The trouble with these systems of thought is that they have no hope. They start from a view that there is violence and hostility innate in human nature, and that reconciliation is impossible. The best these views of human government can do is limit or subdue violence between humans, based on a threat. Hobbes thought the threat should be the sovereign, who had the power of the death penalty for those who transgressed the law. We’ve settled for less than the death penalty to limit crime, but fear remains as the primary motivation to do good. After all, the modern state cannot promote a view of the “common good” – we’re far too diverse in opinion for that! No, instead we must always focus on the negative, on the punishment, as motivation to do good (at least in the state’s perspective); and the results are also negative, only limiting violence, seeing reconciliation as impossible. In fact, the best the state can offer to reconcile and unite their people is to focus them on an outside threat, a common threat – usually another nation. The best way to stop violence among your people is to direct their violence outward – and really, when was the last time there wasn’t a war uniting us? We can’t get by without it. In wartime, the government can do whatever they want, because finally there is a “common good” – fighting our common enemy.
The Church begins from an opposite worldview: the view that violence and conflict are a result of the Fall – that is, that they’re not the norm, they are a departure from the way things are supposed to be. Also, we claim and proclaim that reconciliation is not only possible, but that it has been and is being accomplished by Jesus Christ! The Church proclaims this as we meet together, a congregation that does not exist to protect people but seeks to protect people, that does not exist for the common good but seeks the common good and proclaims and glorifies the One who makes all things good. A congregation that crosses all boundaries of alligiance for the sake of the ultimate allegiance. A congregation that proclaims the unity of the Church (and thus, of all humanity) every time we partake of Communion, symbolically becoming one with He who reconciles and restores unity to all things! Our concept of the role of government, then, is (or should be) much different – and our interaction with government does not fit the normal boundaries we’ve placed on it.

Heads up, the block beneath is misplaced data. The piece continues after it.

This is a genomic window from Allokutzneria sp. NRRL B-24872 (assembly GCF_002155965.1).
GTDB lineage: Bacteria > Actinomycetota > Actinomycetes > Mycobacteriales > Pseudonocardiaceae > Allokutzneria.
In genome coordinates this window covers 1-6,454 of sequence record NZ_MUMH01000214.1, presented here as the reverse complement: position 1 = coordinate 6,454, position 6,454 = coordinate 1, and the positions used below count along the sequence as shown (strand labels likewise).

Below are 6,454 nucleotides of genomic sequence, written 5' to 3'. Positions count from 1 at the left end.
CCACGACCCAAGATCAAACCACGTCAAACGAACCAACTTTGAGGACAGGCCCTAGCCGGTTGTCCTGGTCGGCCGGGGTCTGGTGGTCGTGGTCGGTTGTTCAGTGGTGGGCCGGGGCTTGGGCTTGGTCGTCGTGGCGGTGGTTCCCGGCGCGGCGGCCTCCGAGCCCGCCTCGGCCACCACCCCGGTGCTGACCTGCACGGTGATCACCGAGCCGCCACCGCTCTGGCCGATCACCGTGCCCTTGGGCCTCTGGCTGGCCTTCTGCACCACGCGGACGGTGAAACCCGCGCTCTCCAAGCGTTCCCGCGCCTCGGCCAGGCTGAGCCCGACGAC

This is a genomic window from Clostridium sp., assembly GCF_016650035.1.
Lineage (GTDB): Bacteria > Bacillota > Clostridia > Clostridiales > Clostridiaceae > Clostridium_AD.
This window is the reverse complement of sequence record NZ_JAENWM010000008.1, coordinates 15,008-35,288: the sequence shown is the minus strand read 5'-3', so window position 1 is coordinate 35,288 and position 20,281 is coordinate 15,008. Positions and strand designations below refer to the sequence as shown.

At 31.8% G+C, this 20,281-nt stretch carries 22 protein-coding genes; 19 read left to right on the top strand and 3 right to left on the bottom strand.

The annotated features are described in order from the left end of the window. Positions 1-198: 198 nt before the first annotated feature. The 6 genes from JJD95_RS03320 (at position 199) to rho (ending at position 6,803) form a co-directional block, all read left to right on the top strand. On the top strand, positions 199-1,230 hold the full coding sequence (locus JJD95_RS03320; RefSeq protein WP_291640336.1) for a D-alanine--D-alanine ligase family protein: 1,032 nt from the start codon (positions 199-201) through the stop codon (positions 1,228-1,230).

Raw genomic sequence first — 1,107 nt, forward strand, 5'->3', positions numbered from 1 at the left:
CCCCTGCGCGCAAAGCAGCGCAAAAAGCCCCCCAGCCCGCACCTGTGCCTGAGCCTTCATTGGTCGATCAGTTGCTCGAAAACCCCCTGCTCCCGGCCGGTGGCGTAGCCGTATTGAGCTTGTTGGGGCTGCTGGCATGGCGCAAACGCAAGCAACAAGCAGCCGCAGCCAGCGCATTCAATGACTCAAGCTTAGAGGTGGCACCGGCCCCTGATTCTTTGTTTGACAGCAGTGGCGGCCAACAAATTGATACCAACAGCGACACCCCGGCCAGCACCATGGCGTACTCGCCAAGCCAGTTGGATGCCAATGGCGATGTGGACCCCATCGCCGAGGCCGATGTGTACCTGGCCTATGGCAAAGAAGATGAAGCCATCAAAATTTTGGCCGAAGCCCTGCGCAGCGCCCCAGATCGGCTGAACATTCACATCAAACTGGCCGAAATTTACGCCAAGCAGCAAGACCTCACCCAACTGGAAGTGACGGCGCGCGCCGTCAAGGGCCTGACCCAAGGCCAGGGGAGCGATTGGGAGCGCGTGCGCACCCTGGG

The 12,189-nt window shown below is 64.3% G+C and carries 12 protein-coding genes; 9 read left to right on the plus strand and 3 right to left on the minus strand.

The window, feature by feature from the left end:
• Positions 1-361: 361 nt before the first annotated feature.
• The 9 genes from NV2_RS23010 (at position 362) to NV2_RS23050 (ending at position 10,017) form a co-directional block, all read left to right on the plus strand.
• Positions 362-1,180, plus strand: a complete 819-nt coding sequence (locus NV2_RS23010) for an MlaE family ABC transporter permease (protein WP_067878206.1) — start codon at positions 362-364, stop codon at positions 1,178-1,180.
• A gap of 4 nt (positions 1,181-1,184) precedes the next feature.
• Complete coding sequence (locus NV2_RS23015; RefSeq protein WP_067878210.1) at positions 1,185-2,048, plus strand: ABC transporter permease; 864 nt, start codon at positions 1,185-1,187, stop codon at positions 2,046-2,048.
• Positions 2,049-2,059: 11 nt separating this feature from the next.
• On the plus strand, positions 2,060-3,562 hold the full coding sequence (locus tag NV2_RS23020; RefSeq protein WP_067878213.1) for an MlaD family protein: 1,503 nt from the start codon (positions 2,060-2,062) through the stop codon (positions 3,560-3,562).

Traditionally, people have either said that the Church should stay out of politics altogether, or keep our belief out of our politics. Neither is a very plausible answer to the Christian citizen, as it compromises either our faith and understanding of reality, or our place in society, or quite likely both. Cavanaugh describes it in performance terms: either we play a very minor part on the main stage, or we relegate ourselves to the small side-stage that has little to no audience. Why? Instead, why not recognize that we are free to live in light of our politic, in light of the gospel and the demands that it places on us, both within and outside the boundaries of the state – i.e. we’re not dependent on laws that demand us to do good; we can do good on our own, for our own reasons! It doesn’t matter if the state demands that we do right, because we’re going to do it anyways. Cavanaugh gives examples of Christians doing right in spite of the state, taking supplies, medicine and toys to Iraq as private citizens, an act that is against the law but is most certainly the right thing to do. The other example he gave was of his church: upon discussing the oppressive and exploitative conditions of the third world agricultural centre, of which we all (mostly) blindly support, one person suggested writing to Congress about it. Eventually they decided instead to buy their produce from a local agricultural co-op, through which they knew the conditions of the farms and farmers, and even got to know their farmers a little bit. While the state was a valid option to help them do the right thing, they are still able to do the right thing on their own, independent of the state.
Another example I’d like to point out is the organization Invisible Children. I saw their presentation the other night, and it impacted me. Their goal is to raise 250,000 signatures by the end of next month to petition Obama on the issue of child soldiers in Africa, specifically the child soldiers of Joseph Kony, a rebel in northern Uganda. It began as three Americans travelling to southern Sudan, seeing children hiding at night so that they wouldn’t be kidnapped, and raising money to help those in the region. They did this independent of the government, but they also enlisted the aid and support of the government. Now they realize that their efforts to bring peace to this area cannot continue as long as Joseph Kony remains a fugitive from justice, and so they petition their government to do the right thing. This is a model of Christian politics (though I’m unsure if the three men who started Invisible Children are Christian) – to do the right thing, with or without the state, in concert with or independent of the state.